We can deduce that the ITC did not want to take an official stance on the Ukraine war from the facts that half of the commission’s members signed the statement and it was issued in the form of an open letter.
Yet many things have changed since March 2, when the letter was issued. Pope Francis’ comments on the war have become ever more direct, so much so that he spoke of a “war of aggression” in his most recent Angelus address.
Orthodox theologians have also addressed the war, which has shaken the Eastern Orthodox world and left the Patriarchate of Moscow, the seat of the Russian Orthodox Church, increasingly isolated.
Public Orthodoxy, a website run by Fordham University’s Orthodox Christian Studies Center, published on March 13 a theological critique of Russia’s justification for the invasion of Ukraine.
The declaration was signed by more than 60 Orthodox theologians, most of whom live in the U.S. or other Western countries and many of whom are linked to the Ecumenical Patriarchate of Constantinople.
The declaration said that “the support of many of the hierarchy of the Moscow Patriarchate for President Vladimir Putin’s war against Ukraine is rooted in the form of Orthodox ethnic-phyletic religious fundamentalism, totalitarian in character, called Russkii mir or the Russian world, a false teaching which is attracting many in the Orthodox Church and has even been taken up by the Far Right and Catholic and Protestant fundamentalists.”
The document stressed that the annexation of Crimea in 2014 was justified with the same arguments, as well as the “proxy war” in Donbas and the present war in Ukraine.
“Putin and [Moscow] Patriarch Kirill,” it said, “have used Russian world ideology as a principal justification for the invasion. The teaching states that there is a transnational Russian sphere or civilization, called Holy Russia or Holy Rus’, which includes Russia, Ukraine, and Belarus (and sometimes Moldova and Kazakhstan), as well as ethnic Russians and Russian-speaking people throughout the world.”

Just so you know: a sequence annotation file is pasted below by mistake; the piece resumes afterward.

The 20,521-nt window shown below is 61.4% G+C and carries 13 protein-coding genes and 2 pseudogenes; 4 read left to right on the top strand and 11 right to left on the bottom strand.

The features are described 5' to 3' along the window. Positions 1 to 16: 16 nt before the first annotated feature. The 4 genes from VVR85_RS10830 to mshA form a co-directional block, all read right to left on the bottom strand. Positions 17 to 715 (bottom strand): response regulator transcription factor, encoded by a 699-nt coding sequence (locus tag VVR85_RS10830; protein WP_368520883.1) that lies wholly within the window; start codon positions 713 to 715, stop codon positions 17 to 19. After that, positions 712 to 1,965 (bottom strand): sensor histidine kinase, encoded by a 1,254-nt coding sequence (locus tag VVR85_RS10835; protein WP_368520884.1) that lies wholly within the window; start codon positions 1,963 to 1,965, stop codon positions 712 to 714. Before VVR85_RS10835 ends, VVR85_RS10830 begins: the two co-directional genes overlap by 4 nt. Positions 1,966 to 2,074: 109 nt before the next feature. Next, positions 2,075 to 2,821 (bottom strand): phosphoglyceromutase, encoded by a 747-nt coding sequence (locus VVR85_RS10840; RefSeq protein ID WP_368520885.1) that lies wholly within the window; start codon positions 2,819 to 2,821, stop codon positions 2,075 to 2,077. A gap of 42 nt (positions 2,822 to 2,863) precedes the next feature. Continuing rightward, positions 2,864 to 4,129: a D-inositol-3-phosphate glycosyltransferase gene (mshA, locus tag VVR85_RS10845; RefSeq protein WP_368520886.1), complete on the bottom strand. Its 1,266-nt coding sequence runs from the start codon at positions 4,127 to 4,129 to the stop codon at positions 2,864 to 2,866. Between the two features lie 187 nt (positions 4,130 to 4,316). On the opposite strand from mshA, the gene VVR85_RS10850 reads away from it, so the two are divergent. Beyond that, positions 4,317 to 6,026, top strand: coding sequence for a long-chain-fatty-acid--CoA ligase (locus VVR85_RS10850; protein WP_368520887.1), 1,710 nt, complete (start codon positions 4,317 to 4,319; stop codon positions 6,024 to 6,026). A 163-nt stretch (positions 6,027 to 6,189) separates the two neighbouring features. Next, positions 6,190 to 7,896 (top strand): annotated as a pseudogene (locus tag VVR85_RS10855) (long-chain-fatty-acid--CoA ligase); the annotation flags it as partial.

The Orthodox theologians said that the “Russian world” ideology had “a common political center (Moscow), a common spiritual center (Kyiv as the ‘mother of all Rus’), a common language (Russian), a common church (the Russian Orthodox Church, Moscow Patriarchate), and a common patriarch (the Patriarch of Moscow), who works in ‘symphony’ with a common president/national leader (Putin) to govern this Russian world, as well as upholding a common distinctive spirituality, morality, and culture.”
And yet, the declaration said, “against this ‘Russian world’ (so the teaching goes) stands the corrupt West, led by the United States and Western European nations, which has capitulated to ‘liberalism,’ ‘globalization,’ ‘Christianophobia,’ ‘homosexual rights’ promoted in gay parades, and ‘militant secularism.’”
It continued: “Over and against the West and those Orthodox who have fallen into schism and error (such as Ecumenical Patriarch Bartholomew and other local Orthodox churches that support him) stands the Moscow Patriarchate, along with Vladimir Putin, as the true defenders of Orthodox teaching, which they view in terms of traditional morality, a rigorist and inflexible understanding of tradition, and veneration of Holy Russia.”
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According to the Orthodox theologians, the “Russian world” teaching “is devastating and dividing the Church.”
The declaration included a six-point statement, rejecting what the signatories described as the heresy of the “Russian world” teaching.
“Just as Russia has invaded Ukraine, so too the Moscow Patriarchate of Patriarch Kirill has invaded the Orthodox Church, for example in Africa, causing division and strife, with untold casualties not just to the body but to the soul, endangering the salvation of the faithful,” they said.
Their appeal is only one among many emanating from the Orthodox world, adding to the pressure on the Patriarchate of Moscow to condemn the Russian invasion.
After the war ends, theologians will face daunting tasks. For the Orthodox, there is the mission of overcoming the deep internal disputes that have arisen. Then, for both Catholic and Orthodox theologians, there is the challenge of coming together in the future and speaking with one voice.